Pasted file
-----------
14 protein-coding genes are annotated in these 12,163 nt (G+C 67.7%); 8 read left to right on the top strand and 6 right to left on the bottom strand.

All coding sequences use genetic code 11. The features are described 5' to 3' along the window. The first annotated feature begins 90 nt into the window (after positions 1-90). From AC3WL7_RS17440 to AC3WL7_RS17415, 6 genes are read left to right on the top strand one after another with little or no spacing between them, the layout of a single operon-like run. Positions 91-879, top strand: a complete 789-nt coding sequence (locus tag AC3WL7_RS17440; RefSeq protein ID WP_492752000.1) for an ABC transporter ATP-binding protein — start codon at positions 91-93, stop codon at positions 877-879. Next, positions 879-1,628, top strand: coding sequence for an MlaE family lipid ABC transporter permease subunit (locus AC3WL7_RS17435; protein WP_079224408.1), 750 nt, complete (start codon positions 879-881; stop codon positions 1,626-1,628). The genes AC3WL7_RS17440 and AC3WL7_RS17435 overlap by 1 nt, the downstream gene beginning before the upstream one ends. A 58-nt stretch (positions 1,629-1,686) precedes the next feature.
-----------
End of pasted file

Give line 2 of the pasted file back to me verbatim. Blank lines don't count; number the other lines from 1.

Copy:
All coding sequences use genetic code 11. The features are described 5' to 3' along the window. The first annotated feature begins 90 nt into the window (after positions 1-90). From AC3WL7_RS17440 to AC3WL7_RS17415, 6 genes are read left to right on the top strand one after another with little or no spacing between them, the layout of a single operon-like run. Positions 91-879, top strand: a complete 789-nt coding sequence (locus tag AC3WL7_RS17440; RefSeq protein ID WP_492752000.1) for an ABC transporter ATP-binding protein — start codon at positions 91-93, stop codon at positions 877-879. Next, positions 879-1,628, top strand: coding sequence for an MlaE family lipid ABC transporter permease subunit (locus AC3WL7_RS17435; protein WP_079224408.1), 750 nt, complete (start codon positions 879-881; stop codon positions 1,626-1,628). The genes AC3WL7_RS17440 and AC3WL7_RS17435 overlap by 1 nt, the downstream gene beginning before the upstream one ends. A 58-nt stretch (positions 1,629-1,686) precedes the next feature.